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Just‐in‐Time: A United States‐United Kingdom Comparison

Thomas Billesbach (University of Nebraska, Omaha, USA)
Alan Harrison (Warwick Business School, UK)
Simm Croom‐Morgan (Sheffield Business School, UK)

International Journal of Operations & Production Management

ISSN: 0144-3577

Article publication date: 1 October 1991



Managerial practices and perceptions in the implementation of just‐in‐time (JIT) principles and concepts are significantly different in the United Kingdom compared to the United States. In a study of 99 companies located throughout both countries, several distinct differences between the US and the UK were found. US companies tend to provide a greater range of training and education for their employees than do UK companies. Incentives for employees are more prevalent in the US than the UK. The UK lags behind the US in taking JIT to the shopfloor. Respondents in both countries indicated comparable dissatisfaction with the implementation process. Problems in implementation included: lack of top management commitment and support, poor communication, lack of cross‐functional planning teams, data accuracy, and supplier participation. In conclusion, JIT tends to be viewed more often as a technique by UK managers whereas their US counterparts practise JIT from a philosophical perspective.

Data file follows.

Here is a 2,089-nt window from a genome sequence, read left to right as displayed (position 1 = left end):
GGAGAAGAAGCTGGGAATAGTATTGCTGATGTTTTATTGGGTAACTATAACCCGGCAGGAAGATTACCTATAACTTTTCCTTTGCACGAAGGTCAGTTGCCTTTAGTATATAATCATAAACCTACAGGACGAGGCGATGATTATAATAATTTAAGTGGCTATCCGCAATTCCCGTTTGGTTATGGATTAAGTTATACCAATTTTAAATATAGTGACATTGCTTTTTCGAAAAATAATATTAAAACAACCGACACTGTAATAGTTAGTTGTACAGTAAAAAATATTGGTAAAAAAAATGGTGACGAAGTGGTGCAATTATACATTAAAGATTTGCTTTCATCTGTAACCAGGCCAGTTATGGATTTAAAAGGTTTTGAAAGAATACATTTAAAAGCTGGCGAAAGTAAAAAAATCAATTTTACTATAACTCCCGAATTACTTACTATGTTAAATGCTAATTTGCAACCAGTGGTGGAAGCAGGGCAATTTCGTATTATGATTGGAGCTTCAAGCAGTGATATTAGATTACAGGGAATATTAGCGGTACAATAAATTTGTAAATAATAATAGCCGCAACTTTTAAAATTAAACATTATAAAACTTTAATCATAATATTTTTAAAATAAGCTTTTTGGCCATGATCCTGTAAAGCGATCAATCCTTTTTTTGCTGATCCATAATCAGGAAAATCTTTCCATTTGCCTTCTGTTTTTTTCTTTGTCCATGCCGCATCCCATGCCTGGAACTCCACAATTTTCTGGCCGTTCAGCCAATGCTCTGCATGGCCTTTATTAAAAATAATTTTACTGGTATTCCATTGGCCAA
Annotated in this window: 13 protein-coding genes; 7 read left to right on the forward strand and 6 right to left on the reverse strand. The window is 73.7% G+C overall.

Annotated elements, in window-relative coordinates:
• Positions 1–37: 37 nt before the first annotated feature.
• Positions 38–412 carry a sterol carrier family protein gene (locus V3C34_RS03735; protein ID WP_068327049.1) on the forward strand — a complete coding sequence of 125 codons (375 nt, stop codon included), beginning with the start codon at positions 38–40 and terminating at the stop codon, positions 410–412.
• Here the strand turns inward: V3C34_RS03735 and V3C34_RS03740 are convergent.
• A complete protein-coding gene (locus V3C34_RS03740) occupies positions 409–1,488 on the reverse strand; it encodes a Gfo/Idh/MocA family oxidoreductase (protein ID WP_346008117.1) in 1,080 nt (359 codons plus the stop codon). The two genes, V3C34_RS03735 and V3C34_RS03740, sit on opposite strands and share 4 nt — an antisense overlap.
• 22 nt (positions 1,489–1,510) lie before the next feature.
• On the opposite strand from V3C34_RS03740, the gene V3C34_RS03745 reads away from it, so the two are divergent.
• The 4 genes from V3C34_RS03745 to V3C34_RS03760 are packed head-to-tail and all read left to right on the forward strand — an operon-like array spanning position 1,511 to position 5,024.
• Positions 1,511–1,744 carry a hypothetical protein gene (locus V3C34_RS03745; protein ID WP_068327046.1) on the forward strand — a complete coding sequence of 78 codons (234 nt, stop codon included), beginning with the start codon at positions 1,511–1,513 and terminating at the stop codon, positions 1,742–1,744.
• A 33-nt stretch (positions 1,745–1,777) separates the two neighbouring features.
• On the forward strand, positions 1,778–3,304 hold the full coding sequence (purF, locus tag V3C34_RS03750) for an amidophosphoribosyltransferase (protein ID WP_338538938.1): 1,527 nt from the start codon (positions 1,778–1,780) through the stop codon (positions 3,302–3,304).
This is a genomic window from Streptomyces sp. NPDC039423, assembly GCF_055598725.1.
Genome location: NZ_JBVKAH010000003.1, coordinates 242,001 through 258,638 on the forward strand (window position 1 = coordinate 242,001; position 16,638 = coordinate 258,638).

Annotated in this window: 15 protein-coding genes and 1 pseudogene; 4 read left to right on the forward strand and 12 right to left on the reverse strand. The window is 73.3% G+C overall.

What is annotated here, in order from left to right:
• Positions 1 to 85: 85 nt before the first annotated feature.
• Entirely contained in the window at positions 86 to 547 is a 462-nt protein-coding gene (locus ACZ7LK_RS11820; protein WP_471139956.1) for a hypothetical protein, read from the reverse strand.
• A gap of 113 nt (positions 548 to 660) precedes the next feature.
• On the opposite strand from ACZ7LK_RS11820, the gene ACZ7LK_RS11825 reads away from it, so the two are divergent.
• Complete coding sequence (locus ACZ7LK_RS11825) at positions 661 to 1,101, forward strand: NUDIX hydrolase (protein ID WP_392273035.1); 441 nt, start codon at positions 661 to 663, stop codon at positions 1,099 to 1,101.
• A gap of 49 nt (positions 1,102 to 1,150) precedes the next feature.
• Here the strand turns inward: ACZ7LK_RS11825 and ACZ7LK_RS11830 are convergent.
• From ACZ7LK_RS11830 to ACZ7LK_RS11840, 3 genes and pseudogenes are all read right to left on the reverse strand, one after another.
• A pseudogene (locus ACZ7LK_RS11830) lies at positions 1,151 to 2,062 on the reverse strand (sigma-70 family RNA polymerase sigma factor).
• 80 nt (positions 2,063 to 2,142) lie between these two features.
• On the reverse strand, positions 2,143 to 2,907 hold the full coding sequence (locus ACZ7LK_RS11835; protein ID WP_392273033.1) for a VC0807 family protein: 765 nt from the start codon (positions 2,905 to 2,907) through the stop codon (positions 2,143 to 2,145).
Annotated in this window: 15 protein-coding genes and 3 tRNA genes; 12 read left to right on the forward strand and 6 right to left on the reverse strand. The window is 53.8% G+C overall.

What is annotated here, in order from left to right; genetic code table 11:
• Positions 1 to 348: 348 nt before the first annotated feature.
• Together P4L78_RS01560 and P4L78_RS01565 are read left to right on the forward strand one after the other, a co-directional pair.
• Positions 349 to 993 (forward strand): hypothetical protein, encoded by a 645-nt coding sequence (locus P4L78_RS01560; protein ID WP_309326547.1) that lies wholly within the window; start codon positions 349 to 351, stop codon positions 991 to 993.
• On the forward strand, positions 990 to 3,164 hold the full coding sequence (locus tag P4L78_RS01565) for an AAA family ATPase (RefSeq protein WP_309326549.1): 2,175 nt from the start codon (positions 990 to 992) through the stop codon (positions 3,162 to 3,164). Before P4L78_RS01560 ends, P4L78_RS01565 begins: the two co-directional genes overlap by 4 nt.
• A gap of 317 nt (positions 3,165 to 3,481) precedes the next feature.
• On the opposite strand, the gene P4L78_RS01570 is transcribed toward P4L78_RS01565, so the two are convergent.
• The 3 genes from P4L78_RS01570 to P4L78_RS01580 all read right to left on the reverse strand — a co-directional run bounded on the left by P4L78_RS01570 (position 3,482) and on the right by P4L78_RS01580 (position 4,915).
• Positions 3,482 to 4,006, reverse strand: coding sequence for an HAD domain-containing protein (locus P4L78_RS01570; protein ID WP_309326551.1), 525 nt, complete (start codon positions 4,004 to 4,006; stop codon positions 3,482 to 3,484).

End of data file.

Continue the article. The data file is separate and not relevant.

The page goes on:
Billesbach, T., Harrison, A. and Croom‐Morgan, S. (1991), "Just‐in‐Time: A United States‐United Kingdom Comparison", International Journal of Operations & Production Management, Vol. 11 No. 10, pp. 44-57.




Copyright © 1991, MCB UP Limited

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